The 2014 UEFA Super Cup paled in comparison to the 2013 edition. Guess not every Super Cup can be a two-hour thriller that determines a young Belgian star’s future. Real Madrid established itself early on as the dominant side and cruised to an at-times jejune 2-0 victory over an uninspired Sevilla in Cardiff. A fit (for now) Cristiano Ronaldo won Man of the Match for being himself, new addition Toni Kroos could potentially be more than people thought, and Sevilla proved that losing your two best players is as devastating as it’s cracked up to be.
Ronaldo begins in his own end, firing a right-footed laser over to James Rodríguez. James moves up the left side until he reaches the Welshman Gareth Bale, who takes three steps and delivers a sick cross into the six-yard box. Ronaldo slides and pokes his first goal past fellow Portuguese Beto. Real jump in front after 30 minutes.
This is one Sevilla could have avoided. Daniel Carriço (#6) attempts to slide and gain possession, but instead finds Toni Kroos. Kroos, as you know, does not play for Sevilla. The German delivers a short pass to Karim Benzema, who then finds Ronaldo on a terrific right-footed pass. Ronaldo’s first touch is perfect, allowing him to jet past Nicolás Pareja and beat Beto again, this time with the left foot. Beto even gets a piece of this one, but the shot is simply too powerful. Game over.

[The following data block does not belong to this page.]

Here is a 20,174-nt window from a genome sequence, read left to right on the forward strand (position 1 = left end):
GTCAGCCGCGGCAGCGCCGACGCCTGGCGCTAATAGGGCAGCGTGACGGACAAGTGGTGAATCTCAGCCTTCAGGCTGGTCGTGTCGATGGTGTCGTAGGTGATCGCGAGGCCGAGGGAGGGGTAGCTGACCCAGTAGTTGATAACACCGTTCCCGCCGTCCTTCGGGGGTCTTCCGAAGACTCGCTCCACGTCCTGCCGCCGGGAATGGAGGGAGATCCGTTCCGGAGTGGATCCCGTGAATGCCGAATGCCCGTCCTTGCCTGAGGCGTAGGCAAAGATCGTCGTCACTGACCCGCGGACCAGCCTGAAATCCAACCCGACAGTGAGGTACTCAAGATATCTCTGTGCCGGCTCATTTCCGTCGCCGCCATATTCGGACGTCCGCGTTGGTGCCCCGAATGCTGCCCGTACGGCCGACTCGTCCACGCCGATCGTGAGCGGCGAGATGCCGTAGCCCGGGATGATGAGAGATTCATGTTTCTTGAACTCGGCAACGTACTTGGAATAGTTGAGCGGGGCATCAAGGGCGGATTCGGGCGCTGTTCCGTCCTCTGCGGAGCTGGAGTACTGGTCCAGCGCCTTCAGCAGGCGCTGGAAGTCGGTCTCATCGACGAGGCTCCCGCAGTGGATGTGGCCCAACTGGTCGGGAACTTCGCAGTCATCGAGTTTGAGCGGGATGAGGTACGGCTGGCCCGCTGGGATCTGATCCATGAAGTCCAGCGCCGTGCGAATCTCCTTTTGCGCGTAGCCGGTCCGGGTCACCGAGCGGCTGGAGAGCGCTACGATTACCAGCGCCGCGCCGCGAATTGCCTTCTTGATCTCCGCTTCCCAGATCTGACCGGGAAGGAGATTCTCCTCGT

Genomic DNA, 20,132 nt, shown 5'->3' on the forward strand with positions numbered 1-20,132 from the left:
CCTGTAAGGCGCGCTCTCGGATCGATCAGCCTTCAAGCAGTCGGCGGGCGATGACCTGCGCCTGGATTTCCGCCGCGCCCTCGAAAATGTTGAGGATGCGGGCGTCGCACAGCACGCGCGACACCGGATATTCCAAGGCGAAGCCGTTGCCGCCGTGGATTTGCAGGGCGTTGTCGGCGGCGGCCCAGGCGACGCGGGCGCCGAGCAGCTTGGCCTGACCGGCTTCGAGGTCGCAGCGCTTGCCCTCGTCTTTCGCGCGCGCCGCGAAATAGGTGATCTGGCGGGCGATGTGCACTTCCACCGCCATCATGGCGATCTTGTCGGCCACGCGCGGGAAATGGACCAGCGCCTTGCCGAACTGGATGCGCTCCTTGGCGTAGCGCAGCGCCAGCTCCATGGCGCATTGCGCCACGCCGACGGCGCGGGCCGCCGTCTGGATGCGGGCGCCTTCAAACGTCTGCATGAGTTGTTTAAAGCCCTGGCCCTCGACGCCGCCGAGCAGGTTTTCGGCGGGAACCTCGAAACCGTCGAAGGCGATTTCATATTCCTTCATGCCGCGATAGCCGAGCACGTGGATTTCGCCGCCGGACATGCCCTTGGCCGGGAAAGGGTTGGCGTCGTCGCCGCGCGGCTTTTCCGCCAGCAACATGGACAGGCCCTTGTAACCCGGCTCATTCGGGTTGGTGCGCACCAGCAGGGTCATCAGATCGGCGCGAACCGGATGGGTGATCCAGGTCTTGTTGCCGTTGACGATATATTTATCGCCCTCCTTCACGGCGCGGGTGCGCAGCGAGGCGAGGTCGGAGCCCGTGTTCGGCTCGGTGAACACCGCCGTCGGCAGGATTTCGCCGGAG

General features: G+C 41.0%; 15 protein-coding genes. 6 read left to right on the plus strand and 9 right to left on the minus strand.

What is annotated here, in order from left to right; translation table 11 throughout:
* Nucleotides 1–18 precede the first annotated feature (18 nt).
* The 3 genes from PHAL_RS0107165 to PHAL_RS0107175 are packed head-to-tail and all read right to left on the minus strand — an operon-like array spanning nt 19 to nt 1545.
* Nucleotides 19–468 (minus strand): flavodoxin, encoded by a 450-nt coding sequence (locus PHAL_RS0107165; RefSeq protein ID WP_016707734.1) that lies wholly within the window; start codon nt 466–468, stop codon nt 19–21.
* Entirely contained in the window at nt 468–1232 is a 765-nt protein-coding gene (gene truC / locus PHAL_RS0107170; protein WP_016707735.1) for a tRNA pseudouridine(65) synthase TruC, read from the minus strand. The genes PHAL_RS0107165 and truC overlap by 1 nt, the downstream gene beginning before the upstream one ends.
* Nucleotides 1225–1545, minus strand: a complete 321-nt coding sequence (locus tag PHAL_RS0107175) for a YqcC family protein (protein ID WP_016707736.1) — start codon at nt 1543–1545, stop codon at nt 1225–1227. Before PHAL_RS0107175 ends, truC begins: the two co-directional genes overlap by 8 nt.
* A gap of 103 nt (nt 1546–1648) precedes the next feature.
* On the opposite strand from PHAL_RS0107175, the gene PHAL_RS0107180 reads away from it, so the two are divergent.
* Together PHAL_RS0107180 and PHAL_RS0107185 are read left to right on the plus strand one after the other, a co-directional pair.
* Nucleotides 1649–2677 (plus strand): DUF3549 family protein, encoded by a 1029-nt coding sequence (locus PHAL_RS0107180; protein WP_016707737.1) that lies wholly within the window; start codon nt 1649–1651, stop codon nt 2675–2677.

Sevilla began in a 4-4-2 formation, with the flexibility to switch to a 4-3-3. Colombian banger Carlos Bacca and Ivan Rakitić replacement Denis Suárez were paired up top. Coach Unai Emery’s goal was to begin swift counters at or near midfield and have the Bacca/Suárez combo go right at Pepe and Sergio Ramos and unload on Iker Casillas, who, as we know, is nowhere near his old self. With Real’s distinct possession advantage, Sevilla would not go without chances, but that was the thing: Real were so dominant in possession and Sevilla could not find that spark, whether it was a single player or a collective effort, needed to generate good chances.
Real Madrid also formed into a 4-4-2, with Benzema and Ronaldo at the front. Not bad. Those two combined for five of Real’s seven shots-on-target, and Benzema recorded two key passes and an assist despite 30 fewer touches than Ronaldo. In fact, only Casillas touched the ball less than Bitches Love Benzy during the Super Cup. However, it was the 4-3-3 in which Ronaldo notched his second tally, with Benzema stationed to his left and Bale to his right.
Real went through Kroos and Luka Modric on the attack; both played deep near the halfway line and pinged balls to James on the left, Ronaldo and Benzema in the middle, and Bale on the right. The Kroos/Modric pairing was generally excellent, as it carved up Sevilla’s Alberto Moreno-less backline with surgical precision. Kroos completed 82 of 85 passes, including 13 long balls, while Modric went 65-for-69 on passes. Both players contributed two key passes. Carlo Ancelotti is going to have fun with this.
As for Sevilla, it was pretty clear who the attack went through: Suárez and Bacca. The duo were frustrated several times by a stout Real back line; Daniel Carvajal recorded five tackles and four interceptions, Pepe made six clearances, and Sergio Ramos blocked three shots. Bacca found himself unable to break free most of the night; he managed just two shots on 27 touches. Meanwhile, Suárez recorded a poor 64% pass-success rate, but he did flash some of his tantalizing potential, as he fired off one key pass, completed three dribbles, and was fouled thrice.